As the drama heads toward opening night for its 56th summer, Wardell is finding his new position a family affair. Son Ryan will be the play’s director, and wife Sandy returns as the ‘Trail’ theater’s house manager.
Jim and Sandy Wardell met about three years ago when he volunteered to work in the box office and do other tasks in support of the play, and they married last year.
“I blame the ‘Trail’ for making my life so much better,” Jim said.
“He came home one day and said that he had some news he wanted to talk with me about,” Sandy said. “When he said he’d been asked to produce the ‘Trail’ this year and wanted to know how I felt about it, I told him to do it.”
Besides making sure tickets were sold, guests ushered and refreshments and souvenirs sold, Sandy said she watched her daughters and son perform roles too before they grew up.
“I raised my children here, and I never had to worry where they were or what they were doing. It’s something I never would give up.”
After a previous organization finished the 2018 season production, Jim said that Lonesome Pine Arts and Crafts — the organization that oversees the play — asked him to produce the drama and become the general manager for the theater. LPAC also agreed to bring Ryan onboard as the director.
“The Trail of the Lonesome Pine,” based on the 1908 novel by John Fox Jr., had already been made into a stage play several times and into a film four times by 1936 before being adapted as the current outdoor production.
Jim spends free time after his day job as director of UVa-Wise’s Center for Teaching Excellence overseeing preparations for the show’s June 28 opening. On Tuesday, he and Sandy were working with an electrician to ensure lighting and sound equipment were in working condition.
Ryan, who teaches voice at UVa-Wise, is finishing a performance commitment with the Cincinnati Vocal Arts Ensemble before returning to Wise County to tackle direction and rehearsals.
“We have three goals this season,” Jim said. “We’re reconstituting the company so we’ll have a production this year. We want to develop a comprehensive plan for the play, and we want to restructure the organization so it outlasts any one person.”
He credited Barbara Polly for her work in founding the outdoor drama and being at its helm for most of its first 53 years.
“The ‘Trail’ has had 55 successful seasons, and we’re going back through that time and finding all those things that have gone right and made it a success,” Jim said.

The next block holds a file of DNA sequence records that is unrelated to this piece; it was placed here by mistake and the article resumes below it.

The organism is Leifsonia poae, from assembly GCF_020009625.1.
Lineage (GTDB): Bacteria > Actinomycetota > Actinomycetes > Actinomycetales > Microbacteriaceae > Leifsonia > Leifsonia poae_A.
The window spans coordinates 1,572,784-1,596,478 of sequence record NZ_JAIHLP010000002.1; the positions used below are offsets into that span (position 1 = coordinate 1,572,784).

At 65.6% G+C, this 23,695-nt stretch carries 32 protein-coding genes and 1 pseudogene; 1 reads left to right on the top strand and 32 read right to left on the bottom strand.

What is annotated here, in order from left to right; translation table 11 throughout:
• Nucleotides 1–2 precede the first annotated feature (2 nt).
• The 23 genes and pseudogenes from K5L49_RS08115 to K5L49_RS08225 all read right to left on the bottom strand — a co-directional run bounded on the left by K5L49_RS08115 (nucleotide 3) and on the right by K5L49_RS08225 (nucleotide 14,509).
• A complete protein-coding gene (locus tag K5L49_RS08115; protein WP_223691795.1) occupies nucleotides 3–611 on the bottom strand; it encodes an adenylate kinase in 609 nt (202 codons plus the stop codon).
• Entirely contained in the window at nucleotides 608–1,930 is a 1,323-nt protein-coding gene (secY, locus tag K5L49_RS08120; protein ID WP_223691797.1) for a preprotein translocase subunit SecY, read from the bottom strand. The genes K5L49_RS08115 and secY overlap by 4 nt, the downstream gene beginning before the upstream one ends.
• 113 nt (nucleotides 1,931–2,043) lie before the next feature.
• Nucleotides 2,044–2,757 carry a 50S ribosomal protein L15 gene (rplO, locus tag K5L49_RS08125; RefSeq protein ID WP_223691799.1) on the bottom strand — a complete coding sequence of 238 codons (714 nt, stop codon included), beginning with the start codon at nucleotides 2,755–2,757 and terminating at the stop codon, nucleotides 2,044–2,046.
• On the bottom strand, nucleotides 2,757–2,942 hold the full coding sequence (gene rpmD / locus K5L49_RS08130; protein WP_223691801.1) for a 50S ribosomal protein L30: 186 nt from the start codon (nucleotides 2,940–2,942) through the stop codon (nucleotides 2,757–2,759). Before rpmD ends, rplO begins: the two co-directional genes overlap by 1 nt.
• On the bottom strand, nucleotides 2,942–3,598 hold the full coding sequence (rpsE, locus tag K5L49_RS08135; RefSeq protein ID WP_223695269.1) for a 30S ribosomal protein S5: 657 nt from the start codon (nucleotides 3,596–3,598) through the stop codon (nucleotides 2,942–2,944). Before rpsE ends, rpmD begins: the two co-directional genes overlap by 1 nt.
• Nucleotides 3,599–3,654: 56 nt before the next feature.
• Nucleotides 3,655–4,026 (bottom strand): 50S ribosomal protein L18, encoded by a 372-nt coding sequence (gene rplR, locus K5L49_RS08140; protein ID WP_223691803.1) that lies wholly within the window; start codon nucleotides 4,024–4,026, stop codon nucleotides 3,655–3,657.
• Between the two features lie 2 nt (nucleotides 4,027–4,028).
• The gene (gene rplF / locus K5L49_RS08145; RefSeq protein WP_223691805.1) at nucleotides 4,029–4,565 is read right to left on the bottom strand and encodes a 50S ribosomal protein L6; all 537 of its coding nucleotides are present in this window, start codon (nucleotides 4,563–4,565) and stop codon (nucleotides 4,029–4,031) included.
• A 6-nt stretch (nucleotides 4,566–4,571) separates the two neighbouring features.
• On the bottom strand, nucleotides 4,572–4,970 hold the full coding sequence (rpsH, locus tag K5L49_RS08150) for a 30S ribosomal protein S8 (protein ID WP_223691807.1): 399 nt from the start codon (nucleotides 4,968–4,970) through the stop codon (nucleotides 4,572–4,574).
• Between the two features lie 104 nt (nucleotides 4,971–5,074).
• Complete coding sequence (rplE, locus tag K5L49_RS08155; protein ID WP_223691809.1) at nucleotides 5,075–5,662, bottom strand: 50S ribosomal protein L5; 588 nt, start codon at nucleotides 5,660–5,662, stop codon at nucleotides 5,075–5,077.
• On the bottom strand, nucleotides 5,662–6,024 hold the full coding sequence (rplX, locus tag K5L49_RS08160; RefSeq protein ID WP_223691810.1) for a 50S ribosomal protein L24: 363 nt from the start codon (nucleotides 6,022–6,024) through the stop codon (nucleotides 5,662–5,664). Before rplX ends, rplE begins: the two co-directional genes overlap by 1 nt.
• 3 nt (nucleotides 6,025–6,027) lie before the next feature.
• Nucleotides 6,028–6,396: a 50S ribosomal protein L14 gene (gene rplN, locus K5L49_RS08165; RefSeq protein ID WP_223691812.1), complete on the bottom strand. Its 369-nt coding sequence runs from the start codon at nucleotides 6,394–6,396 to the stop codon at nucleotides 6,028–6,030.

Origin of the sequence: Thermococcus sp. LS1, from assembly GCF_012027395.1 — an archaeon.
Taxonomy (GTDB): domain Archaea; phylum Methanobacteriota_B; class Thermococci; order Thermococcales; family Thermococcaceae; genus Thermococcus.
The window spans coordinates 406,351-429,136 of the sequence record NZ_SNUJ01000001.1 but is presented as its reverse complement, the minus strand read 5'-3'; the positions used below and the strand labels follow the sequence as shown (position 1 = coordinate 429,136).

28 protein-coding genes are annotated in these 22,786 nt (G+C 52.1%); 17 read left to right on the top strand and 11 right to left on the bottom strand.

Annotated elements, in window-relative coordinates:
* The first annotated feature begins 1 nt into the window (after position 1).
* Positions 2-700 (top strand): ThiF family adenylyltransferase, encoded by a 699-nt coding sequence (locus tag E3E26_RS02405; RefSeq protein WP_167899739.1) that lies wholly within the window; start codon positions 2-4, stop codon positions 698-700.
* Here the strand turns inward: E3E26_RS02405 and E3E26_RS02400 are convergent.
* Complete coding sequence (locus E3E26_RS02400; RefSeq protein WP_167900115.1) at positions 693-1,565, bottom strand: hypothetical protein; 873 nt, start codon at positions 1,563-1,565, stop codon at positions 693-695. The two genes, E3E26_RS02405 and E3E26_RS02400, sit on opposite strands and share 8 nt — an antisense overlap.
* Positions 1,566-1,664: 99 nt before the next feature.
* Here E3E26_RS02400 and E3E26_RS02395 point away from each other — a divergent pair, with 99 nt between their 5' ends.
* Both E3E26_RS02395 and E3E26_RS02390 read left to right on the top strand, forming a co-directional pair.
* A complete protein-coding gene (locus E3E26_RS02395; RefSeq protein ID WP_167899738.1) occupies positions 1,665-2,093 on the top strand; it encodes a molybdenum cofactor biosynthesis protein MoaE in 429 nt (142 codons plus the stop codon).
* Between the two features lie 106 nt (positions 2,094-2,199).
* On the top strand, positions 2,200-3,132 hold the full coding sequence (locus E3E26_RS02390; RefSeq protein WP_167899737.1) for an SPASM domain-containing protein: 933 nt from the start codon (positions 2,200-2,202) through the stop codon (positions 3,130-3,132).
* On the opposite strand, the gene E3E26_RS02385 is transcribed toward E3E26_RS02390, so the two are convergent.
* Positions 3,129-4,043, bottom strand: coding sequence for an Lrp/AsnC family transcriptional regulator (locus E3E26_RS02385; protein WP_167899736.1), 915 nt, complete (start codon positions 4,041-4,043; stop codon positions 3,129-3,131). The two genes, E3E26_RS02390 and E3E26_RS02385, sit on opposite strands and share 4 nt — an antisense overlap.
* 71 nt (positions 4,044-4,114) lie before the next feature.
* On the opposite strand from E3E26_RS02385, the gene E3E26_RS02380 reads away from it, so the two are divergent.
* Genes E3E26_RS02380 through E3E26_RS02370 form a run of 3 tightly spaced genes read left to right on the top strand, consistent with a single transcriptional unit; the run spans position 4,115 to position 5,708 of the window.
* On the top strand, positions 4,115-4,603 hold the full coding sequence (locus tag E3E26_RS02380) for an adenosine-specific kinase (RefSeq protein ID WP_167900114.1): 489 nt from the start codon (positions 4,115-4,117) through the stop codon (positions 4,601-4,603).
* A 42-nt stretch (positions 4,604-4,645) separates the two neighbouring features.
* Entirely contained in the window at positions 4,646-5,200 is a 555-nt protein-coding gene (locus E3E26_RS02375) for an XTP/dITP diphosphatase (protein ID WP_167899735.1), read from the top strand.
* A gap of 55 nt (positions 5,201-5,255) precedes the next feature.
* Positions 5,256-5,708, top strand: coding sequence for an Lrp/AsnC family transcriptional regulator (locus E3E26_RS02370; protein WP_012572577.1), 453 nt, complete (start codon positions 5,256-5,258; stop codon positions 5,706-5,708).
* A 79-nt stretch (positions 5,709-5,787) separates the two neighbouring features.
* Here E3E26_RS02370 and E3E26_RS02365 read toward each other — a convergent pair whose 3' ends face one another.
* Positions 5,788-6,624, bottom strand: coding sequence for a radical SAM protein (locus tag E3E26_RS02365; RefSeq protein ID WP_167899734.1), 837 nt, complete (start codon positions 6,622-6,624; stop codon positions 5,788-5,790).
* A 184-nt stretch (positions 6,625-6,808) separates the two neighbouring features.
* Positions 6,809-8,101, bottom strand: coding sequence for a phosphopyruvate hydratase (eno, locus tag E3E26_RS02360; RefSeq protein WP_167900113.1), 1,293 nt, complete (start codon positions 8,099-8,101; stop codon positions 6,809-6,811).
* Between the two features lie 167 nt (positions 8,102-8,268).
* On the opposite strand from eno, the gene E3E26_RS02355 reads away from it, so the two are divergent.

Part of that success has been the music within the production, and Jim said the core group of banjo, guitar, autoharp and bass will remain part of what audiences see and hear on stage.
“My favorite aspect is that the musicians are part of the play,” he said. “The character Old Dave plays a guitar, and we’ve taken to calling our musicians Old Dave and the Pickers.”
Audiences this season also will get to hear musicians perform before the curtain opens each evening, Jim said, and additional musicians will be incorporated into the play.
New sets and costumes will add to this season’s production, and Jim noted the script will be tightened to run between 90 and 100 minutes.
“We want to tell the story and tell it well within the limitations of an outdoor theater,” he added.
Casting for most roles is complete, but there are some spots open for volunteers to play townspeople, Jim said. For folks wanting to be involved in the “Trail” but who might be stage shy, the production still needs parking attendants, ushers and people “to do the hundred other things that need doing,” he added.
Jim said the drama’s website — www.trailofthelonesomepine.com — has a new look, and visitors can see cast members and background on the drama. Tickets go on sale May 29 and can be purchased through the website.
The 56th season runs from June 28 to Aug. 24 on Thursdays, Fridays and Saturdays. There will be no performance on July 4. The theater is located on Clinton Avenue, and directions are on the drama’s website.
Tickets are $15 for adults, $10 for seniors (55 and over) and $10 for children 6-12 and military. All Thursday performance tickets are $8.